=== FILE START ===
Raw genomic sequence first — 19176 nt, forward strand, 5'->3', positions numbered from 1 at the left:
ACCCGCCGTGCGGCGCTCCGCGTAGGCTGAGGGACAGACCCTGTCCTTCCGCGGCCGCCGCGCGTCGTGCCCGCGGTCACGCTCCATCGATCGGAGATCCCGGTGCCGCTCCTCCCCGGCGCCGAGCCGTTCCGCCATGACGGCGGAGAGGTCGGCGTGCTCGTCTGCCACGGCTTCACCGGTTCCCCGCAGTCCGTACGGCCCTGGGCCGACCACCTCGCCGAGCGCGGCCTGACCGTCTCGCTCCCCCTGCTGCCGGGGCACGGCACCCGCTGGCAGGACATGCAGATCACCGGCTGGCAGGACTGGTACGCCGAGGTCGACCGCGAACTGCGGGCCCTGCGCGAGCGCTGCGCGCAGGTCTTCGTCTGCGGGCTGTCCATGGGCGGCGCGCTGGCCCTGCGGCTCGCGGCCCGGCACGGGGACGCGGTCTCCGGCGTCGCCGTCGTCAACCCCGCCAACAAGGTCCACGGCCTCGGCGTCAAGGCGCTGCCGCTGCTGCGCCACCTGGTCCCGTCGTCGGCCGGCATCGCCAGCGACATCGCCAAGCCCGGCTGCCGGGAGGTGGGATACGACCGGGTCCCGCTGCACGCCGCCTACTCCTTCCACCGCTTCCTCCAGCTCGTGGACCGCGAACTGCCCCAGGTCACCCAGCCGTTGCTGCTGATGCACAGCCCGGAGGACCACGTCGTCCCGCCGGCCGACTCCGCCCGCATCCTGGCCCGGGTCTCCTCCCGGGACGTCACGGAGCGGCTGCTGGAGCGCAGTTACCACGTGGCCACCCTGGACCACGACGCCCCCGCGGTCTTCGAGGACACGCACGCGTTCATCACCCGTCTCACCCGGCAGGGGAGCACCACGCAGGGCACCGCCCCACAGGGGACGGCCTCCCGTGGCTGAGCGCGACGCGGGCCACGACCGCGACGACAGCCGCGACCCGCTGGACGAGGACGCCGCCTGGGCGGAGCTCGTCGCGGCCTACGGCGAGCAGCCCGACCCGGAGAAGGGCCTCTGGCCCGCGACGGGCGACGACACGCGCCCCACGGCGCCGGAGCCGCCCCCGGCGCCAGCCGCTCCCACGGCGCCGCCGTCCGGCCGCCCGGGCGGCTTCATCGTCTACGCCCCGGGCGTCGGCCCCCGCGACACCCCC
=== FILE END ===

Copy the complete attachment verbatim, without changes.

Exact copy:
Raw genomic sequence first — 19176 nt, forward strand, 5'->3', positions numbered from 1 at the left:
ACCCGCCGTGCGGCGCTCCGCGTAGGCTGAGGGACAGACCCTGTCCTTCCGCGGCCGCCGCGCGTCGTGCCCGCGGTCACGCTCCATCGATCGGAGATCCCGGTGCCGCTCCTCCCCGGCGCCGAGCCGTTCCGCCATGACGGCGGAGAGGTCGGCGTGCTCGTCTGCCACGGCTTCACCGGTTCCCCGCAGTCCGTACGGCCCTGGGCCGACCACCTCGCCGAGCGCGGCCTGACCGTCTCGCTCCCCCTGCTGCCGGGGCACGGCACCCGCTGGCAGGACATGCAGATCACCGGCTGGCAGGACTGGTACGCCGAGGTCGACCGCGAACTGCGGGCCCTGCGCGAGCGCTGCGCGCAGGTCTTCGTCTGCGGGCTGTCCATGGGCGGCGCGCTGGCCCTGCGGCTCGCGGCCCGGCACGGGGACGCGGTCTCCGGCGTCGCCGTCGTCAACCCCGCCAACAAGGTCCACGGCCTCGGCGTCAAGGCGCTGCCGCTGCTGCGCCACCTGGTCCCGTCGTCGGCCGGCATCGCCAGCGACATCGCCAAGCCCGGCTGCCGGGAGGTGGGATACGACCGGGTCCCGCTGCACGCCGCCTACTCCTTCCACCGCTTCCTCCAGCTCGTGGACCGCGAACTGCCCCAGGTCACCCAGCCGTTGCTGCTGATGCACAGCCCGGAGGACCACGTCGTCCCGCCGGCCGACTCCGCCCGCATCCTGGCCCGGGTCTCCTCCCGGGACGTCACGGAGCGGCTGCTGGAGCGCAGTTACCACGTGGCCACCCTGGACCACGACGCCCCCGCGGTCTTCGAGGACACGCACGCGTTCATCACCCGTCTCACCCGGCAGGGGAGCACCACGCAGGGCACCGCCCCACAGGGGACGGCCTCCCGTGGCTGAGCGCGACGCGGGCCACGACCGCGACGACAGCCGCGACCCGCTGGACGAGGACGCCGCCTGGGCGGAGCTCGTCGCGGCCTACGGCGAGCAGCCCGACCCGGAGAAGGGCCTCTGGCCCGCGACGGGCGACGACACGCGCCCCACGGCGCCGGAGCCGCCCCCGGCGCCAGCCGCTCCCACGGCGCCGCCGTCCGGCCGCCCGGGCGGCTTCATCGTCTACGCCCCGGGCGTCGGCCCCCGCGACACCCCC